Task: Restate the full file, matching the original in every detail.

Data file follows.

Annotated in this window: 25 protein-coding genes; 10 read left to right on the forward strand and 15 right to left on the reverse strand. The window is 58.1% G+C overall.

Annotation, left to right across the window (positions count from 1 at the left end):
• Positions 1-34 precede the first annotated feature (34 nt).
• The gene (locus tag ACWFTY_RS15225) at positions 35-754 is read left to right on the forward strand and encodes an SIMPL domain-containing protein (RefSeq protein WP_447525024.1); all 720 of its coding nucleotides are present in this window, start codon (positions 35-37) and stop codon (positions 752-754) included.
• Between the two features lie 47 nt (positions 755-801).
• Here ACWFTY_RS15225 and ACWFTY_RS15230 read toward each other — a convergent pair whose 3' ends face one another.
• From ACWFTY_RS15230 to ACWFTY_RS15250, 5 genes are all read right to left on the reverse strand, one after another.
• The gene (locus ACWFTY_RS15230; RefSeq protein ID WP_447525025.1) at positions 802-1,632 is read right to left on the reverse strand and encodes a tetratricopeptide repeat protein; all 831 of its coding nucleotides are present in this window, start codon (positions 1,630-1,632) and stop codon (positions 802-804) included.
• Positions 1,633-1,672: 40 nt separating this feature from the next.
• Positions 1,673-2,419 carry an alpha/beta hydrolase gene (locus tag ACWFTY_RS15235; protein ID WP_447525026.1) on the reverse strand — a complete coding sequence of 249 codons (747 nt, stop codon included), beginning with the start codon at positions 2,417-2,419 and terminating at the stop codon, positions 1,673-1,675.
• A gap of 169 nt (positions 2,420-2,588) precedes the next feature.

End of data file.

Annotated in this window: 25 protein-coding genes; 10 read left to right on the forward strand and 15 right to left on the reverse strand. The window is 58.1% G+C overall.

Annotation, left to right across the window (positions count from 1 at the left end):
• Positions 1-34 precede the first annotated feature (34 nt).
• The gene (locus tag ACWFTY_RS15225) at positions 35-754 is read left to right on the forward strand and encodes an SIMPL domain-containing protein (RefSeq protein WP_447525024.1); all 720 of its coding nucleotides are present in this window, start codon (positions 35-37) and stop codon (positions 752-754) included.
• Between the two features lie 47 nt (positions 755-801).
• Here ACWFTY_RS15225 and ACWFTY_RS15230 read toward each other — a convergent pair whose 3' ends face one another.
• From ACWFTY_RS15230 to ACWFTY_RS15250, 5 genes are all read right to left on the reverse strand, one after another.
• The gene (locus ACWFTY_RS15230; RefSeq protein ID WP_447525025.1) at positions 802-1,632 is read right to left on the reverse strand and encodes a tetratricopeptide repeat protein; all 831 of its coding nucleotides are present in this window, start codon (positions 1,630-1,632) and stop codon (positions 802-804) included.
• Positions 1,633-1,672: 40 nt separating this feature from the next.
• Positions 1,673-2,419 carry an alpha/beta hydrolase gene (locus tag ACWFTY_RS15235; protein ID WP_447525026.1) on the reverse strand — a complete coding sequence of 249 codons (747 nt, stop codon included), beginning with the start codon at positions 2,417-2,419 and terminating at the stop codon, positions 1,673-1,675.
• A gap of 169 nt (positions 2,420-2,588) precedes the next feature.